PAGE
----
Union Head Convicted, Showing Need for Union Transparency
James Sherk / Rudy Takala /
Last week, the government convicted Tyrone Freeman, president of SEIU Local 6434 in Los Angeles, of 14 counts of illegally diverting union dues into his own pockets.
His conviction illustrates the need for union financial transparency. However, the Obama Administration has steadily rolled back union transparency requirements.
Freeman’s former local was made up of homecare workers making an average of $9 per hour. From their dues, Freeman paid himself over $200,000 a year. Apparently that was not enough. According to the FBI, Freeman
stole money from Local 6434 by routing funds through another entity closely aligned with the union—the Long Term Care Housing Corporation (LTCHC), which was a not-for-profit corporation organized in 2004 for the purpose of developing affordable housing for members of Locals 6434 and Local 434-B. The indictment alleges that Freeman took nearly $17,000 from Local 6434 in June 2008 by requesting the Local 6434 Executive Board to make payments to LTCHC without disclosing to the Executive Board that Freeman would then divert those funds to himself.
The jury found Freeman guilty of those charges and others, which included putting an $8,000 personal vacation in Hawaii on his union credit card, collecting an extra $30,000 a year in compensation without his local’s knowledge, and repeated tax fraud. He now faces a maximum of 180 years in prison at his sentencing hearing.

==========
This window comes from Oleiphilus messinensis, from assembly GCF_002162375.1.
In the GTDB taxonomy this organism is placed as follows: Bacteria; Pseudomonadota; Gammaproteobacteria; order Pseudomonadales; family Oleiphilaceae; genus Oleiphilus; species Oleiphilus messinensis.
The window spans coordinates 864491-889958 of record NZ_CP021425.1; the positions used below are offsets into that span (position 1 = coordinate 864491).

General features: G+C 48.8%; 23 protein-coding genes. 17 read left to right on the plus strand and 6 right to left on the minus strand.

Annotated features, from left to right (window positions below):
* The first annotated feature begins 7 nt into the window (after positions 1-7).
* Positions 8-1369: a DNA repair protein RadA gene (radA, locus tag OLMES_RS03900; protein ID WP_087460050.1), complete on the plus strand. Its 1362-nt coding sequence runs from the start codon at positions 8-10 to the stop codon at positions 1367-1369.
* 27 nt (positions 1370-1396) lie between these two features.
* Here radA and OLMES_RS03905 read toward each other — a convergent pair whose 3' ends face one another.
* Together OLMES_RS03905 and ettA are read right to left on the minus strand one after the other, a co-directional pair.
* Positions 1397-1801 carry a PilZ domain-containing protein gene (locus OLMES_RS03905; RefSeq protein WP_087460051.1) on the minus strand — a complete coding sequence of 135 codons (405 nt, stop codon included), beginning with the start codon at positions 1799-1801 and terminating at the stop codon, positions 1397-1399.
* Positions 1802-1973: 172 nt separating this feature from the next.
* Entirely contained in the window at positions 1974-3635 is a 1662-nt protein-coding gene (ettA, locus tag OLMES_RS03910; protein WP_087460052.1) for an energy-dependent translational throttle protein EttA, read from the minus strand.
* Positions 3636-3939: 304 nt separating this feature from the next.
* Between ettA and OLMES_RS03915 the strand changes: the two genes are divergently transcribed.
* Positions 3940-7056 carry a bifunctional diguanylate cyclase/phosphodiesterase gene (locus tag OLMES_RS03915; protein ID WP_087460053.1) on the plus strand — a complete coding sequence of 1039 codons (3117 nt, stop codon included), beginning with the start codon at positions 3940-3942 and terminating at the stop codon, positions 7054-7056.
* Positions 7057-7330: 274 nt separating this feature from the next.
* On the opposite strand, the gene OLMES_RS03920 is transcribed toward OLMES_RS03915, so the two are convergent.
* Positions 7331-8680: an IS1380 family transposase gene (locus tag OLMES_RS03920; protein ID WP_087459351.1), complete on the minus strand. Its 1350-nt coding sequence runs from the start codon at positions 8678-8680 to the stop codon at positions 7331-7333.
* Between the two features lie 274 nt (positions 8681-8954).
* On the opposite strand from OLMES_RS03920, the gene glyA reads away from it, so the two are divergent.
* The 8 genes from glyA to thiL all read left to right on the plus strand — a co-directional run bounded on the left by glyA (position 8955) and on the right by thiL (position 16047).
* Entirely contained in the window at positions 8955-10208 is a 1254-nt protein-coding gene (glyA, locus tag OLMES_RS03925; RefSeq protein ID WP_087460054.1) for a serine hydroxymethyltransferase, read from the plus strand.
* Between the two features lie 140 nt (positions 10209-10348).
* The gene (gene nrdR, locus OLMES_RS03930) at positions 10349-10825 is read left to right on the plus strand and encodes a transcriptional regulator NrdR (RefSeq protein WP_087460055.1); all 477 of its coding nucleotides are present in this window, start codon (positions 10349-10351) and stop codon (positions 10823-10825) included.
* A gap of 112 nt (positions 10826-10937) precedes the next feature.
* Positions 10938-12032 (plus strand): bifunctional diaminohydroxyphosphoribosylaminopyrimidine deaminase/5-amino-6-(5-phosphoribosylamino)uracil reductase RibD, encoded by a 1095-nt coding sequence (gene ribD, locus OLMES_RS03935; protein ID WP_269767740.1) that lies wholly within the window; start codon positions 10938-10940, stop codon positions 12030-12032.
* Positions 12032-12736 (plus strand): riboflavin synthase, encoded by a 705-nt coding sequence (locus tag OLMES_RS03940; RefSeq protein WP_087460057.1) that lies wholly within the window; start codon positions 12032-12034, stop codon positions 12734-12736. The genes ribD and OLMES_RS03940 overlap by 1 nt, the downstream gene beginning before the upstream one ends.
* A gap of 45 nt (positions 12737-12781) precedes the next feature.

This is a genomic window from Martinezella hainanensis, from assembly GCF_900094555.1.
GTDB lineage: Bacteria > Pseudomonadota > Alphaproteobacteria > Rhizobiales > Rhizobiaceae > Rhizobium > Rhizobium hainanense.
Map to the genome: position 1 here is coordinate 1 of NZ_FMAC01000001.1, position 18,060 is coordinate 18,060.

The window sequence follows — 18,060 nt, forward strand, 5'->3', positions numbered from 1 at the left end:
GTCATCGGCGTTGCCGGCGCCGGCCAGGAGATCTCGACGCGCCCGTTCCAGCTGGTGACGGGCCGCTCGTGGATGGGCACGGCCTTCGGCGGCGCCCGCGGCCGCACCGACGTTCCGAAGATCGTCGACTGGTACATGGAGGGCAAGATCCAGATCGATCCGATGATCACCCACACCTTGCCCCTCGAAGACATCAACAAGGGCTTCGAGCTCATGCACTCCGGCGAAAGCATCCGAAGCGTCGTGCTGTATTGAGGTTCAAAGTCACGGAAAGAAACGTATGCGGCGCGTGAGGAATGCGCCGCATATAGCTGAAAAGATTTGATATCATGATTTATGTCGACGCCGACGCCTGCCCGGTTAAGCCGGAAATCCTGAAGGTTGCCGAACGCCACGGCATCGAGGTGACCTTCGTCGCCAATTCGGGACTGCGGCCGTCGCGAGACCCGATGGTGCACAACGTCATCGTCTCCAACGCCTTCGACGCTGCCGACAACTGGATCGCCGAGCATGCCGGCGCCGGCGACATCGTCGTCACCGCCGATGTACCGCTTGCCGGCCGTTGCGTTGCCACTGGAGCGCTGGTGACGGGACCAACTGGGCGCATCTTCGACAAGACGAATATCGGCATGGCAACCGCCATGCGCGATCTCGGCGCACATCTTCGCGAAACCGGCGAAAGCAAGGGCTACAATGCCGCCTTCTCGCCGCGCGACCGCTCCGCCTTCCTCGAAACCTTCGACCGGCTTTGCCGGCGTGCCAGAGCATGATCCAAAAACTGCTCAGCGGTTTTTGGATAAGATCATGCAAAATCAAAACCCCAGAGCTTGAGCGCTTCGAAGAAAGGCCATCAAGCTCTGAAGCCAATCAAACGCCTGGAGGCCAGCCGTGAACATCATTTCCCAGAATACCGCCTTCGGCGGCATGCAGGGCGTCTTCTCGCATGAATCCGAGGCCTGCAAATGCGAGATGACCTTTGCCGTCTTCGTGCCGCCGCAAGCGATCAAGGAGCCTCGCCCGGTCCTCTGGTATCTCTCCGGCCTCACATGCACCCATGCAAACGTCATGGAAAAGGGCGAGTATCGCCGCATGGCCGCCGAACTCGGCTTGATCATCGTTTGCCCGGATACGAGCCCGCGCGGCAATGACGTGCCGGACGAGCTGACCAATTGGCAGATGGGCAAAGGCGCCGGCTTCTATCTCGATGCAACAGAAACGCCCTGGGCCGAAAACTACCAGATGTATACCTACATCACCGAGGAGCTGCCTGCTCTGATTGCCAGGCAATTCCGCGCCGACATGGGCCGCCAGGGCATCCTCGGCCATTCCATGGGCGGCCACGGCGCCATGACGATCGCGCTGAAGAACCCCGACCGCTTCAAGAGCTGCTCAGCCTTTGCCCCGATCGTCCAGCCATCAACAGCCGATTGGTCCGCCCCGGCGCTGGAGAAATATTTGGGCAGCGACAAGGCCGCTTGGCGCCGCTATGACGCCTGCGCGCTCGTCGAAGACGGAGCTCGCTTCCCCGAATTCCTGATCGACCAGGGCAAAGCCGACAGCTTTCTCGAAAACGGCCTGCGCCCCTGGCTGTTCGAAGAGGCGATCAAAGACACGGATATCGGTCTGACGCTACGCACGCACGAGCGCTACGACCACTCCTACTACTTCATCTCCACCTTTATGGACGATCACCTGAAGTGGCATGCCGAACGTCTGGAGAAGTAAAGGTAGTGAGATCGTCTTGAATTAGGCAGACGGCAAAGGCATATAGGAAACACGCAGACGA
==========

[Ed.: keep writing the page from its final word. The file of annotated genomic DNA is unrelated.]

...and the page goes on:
Freeman’s duplicity came to light when an investigative reporter found incongruities in financial disclosure forms his union filed with the Department of Labor’s Office of Labor–Management Standards (OLMS). That scoop led to an FBI investigation, which led to Freeman’s conviction. Congress requires union financial transparency precisely to root out such corruption.
However, as Heritage has reported previously, President Obama’s Department of Labor has rolled back many of OLMS’s union transparency requirements. For example, the Administration watered down conflict-of-interest reporting requirements, exempting union shop stewards and removing disclosure of many non-cash forms of compensation. The Administration also rolled back requirements that union trust funds disclose how they spend union members’ money. Obama’s OLMS further decided that most local chapters of government unions do not need to file transparency reports.
These changes make unions less transparent and union bosses less accountable to their members. They make it harder to expose corrupt officers such as Tyrone Freeman. If sunlight is the best disinfectant, the Obama Administration should not keep union members in the dark.
Rudy Takala is currently a member of the Young Leaders Program at The Heritage Foundation. For more information on interning at Heritage, please visit http://www.heritage.org/about/departments/ylp.cfm.